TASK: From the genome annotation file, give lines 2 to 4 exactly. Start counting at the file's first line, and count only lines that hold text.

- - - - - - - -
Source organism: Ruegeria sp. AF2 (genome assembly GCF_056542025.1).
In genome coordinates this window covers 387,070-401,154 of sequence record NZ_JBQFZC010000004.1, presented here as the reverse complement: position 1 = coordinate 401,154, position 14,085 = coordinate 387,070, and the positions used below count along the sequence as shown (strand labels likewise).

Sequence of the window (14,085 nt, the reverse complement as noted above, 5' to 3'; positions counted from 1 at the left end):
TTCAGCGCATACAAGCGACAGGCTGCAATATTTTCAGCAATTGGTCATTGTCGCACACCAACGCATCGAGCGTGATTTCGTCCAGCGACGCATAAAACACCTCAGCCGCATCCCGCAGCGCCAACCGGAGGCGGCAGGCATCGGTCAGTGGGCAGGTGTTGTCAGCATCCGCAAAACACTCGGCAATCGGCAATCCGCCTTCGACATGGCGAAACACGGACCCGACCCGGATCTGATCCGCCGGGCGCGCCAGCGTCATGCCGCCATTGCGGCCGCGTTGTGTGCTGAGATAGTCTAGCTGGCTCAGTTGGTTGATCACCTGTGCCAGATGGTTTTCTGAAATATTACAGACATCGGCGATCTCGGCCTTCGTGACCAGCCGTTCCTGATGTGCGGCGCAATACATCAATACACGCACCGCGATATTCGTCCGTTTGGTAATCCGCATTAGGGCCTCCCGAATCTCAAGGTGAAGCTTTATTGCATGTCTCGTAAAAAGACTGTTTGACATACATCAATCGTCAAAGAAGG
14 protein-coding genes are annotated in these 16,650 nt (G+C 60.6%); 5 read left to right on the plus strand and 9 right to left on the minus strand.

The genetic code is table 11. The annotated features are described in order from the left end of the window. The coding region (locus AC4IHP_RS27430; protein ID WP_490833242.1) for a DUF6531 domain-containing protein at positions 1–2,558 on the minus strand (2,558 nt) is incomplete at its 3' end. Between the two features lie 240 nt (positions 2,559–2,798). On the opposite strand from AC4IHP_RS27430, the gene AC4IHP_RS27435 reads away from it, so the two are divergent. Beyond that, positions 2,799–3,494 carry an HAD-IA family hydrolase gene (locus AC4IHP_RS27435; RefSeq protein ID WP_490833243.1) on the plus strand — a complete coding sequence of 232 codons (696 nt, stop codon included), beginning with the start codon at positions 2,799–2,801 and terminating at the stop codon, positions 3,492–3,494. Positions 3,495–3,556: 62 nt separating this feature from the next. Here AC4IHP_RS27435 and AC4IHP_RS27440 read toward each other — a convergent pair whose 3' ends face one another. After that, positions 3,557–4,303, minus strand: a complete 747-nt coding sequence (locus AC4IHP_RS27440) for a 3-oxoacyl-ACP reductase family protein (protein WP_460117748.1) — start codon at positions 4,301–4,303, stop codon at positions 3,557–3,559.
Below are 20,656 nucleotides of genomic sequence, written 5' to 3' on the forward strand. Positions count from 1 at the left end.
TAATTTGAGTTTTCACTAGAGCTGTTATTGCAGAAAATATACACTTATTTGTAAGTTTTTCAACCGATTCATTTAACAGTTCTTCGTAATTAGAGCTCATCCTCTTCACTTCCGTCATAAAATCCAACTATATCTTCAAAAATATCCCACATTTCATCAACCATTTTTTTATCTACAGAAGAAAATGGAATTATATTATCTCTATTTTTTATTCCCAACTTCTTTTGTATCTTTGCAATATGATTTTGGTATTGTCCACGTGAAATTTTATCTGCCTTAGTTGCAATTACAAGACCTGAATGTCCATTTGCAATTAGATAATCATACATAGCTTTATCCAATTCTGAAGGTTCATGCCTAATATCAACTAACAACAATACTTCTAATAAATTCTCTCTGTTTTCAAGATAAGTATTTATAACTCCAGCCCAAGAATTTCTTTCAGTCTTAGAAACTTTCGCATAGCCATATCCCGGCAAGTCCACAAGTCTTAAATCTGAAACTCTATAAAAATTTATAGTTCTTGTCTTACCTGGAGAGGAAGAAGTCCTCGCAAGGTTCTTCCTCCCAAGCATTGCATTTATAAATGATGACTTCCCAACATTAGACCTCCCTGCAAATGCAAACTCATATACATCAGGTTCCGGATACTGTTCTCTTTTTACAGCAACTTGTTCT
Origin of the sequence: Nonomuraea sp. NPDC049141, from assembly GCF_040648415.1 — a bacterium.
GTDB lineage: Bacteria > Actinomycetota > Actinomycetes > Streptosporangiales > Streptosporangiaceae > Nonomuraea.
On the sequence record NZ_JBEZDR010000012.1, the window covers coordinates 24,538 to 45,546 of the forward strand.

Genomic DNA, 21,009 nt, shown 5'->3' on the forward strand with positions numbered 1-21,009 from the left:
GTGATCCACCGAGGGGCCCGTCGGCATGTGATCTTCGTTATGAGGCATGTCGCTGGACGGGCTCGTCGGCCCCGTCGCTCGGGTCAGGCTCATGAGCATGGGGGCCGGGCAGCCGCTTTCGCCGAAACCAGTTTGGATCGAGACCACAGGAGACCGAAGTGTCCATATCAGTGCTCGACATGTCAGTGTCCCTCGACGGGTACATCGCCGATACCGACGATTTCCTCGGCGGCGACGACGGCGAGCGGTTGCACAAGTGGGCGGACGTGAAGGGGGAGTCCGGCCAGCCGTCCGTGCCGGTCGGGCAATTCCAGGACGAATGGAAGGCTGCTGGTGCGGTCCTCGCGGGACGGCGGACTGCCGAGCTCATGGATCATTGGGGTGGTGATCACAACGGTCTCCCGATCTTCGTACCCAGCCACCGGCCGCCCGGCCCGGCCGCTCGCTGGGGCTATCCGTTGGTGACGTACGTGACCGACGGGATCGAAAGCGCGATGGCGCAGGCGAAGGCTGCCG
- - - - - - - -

In genome coordinates this window covers 387,070-401,154 of sequence record NZ_JBQFZC010000004.1, presented here as the reverse complement: position 1 = coordinate 401,154, position 14,085 = coordinate 387,070, and the positions used below count along the sequence as shown (strand labels likewise).

Sequence of the window (14,085 nt, the reverse complement as noted above, 5' to 3'; positions counted from 1 at the left end):
TTCAGCGCATACAAGCGACAGGCTGCAATATTTTCAGCAATTGGTCATTGTCGCACACCAACGCATCGAGCGTGATTTCGTCCAGCGACGCATAAAACACCTCAGCCGCATCCCGCAGCGCCAACCGGAGGCGGCAGGCATCGGTCAGTGGGCAGGTGTTGTCAGCATCCGCAAAACACTCGGCAATCGGCAATCCGCCTTCGACATGGCGAAACACGGACCCGACCCGGATCTGATCCGCCGGGCGCGCCAGCGTCATGCCGCCATTGCGGCCGCGTTGTGTGCTGAGATAGTCTAGCTGGCTCAGTTGGTTGATCACCTGTGCCAGATGGTTTTCTGAAATATTACAGACATCGGCGATCTCGGCCTTCGTGACCAGCCGTTCCTGATGTGCGGCGCAATACATCAATACACGCACCGCGATATTCGTCCGTTTGGTAATCCGCATTAGGGCCTCCCGAATCTCAAGGTGAAGCTTTATTGCATGTCTCGTAAAAAGACTGTTTGACATACATCAATCGTCAAAGAAGG